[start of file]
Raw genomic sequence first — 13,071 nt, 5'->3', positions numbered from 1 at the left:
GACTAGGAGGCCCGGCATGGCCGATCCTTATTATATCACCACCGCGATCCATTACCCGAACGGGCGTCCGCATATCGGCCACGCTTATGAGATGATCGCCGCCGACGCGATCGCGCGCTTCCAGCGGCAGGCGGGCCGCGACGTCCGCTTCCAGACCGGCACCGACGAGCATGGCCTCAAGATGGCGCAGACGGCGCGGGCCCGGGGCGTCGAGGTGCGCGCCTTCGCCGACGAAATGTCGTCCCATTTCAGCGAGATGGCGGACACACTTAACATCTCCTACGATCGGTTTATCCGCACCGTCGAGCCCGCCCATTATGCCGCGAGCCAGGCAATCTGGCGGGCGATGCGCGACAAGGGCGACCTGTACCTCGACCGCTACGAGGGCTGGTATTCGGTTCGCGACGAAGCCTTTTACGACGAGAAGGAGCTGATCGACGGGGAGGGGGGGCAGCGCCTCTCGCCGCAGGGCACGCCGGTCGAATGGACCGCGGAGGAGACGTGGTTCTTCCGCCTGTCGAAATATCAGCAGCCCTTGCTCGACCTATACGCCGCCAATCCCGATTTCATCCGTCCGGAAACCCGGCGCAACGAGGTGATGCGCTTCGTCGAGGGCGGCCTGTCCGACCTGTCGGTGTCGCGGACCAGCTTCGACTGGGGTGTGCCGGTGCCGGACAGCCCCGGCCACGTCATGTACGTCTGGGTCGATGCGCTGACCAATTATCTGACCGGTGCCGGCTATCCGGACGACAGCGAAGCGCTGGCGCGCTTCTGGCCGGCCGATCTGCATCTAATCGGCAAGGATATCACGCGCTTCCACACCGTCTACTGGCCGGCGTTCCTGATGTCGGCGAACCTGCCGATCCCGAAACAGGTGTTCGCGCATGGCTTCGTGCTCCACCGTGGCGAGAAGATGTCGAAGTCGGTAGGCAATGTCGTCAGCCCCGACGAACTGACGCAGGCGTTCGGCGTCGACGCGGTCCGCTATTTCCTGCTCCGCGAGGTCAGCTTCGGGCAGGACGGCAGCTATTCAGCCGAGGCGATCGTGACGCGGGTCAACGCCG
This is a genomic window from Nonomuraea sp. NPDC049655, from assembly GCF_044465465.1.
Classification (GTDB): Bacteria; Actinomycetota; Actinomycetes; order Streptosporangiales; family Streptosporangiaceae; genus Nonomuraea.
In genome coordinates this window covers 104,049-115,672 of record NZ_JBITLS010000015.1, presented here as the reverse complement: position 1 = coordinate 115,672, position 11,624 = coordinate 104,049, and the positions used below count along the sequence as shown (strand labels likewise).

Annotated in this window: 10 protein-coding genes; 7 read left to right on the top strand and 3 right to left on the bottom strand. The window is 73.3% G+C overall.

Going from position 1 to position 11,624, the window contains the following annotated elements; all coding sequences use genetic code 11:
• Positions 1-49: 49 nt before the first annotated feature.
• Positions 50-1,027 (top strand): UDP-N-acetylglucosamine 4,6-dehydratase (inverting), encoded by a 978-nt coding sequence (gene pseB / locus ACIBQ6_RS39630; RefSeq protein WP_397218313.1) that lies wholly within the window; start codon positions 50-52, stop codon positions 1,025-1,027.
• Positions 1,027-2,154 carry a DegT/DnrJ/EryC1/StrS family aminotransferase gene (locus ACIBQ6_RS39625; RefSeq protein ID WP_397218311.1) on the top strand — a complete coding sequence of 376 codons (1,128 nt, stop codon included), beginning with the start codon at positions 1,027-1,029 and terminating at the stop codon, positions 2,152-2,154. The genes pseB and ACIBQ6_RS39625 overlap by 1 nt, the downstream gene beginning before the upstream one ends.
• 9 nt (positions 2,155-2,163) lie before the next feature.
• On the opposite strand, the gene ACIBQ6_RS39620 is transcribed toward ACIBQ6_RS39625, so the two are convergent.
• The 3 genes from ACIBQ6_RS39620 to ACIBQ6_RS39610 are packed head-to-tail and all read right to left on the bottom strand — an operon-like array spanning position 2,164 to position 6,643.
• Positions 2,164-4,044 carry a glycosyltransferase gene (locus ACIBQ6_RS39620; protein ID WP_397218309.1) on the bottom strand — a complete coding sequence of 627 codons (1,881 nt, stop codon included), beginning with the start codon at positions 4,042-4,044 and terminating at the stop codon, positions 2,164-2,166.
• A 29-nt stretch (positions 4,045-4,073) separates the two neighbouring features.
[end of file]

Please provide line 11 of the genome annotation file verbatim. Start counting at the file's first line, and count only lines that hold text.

• 9 nt (positions 2,155-2,163) lie before the next feature.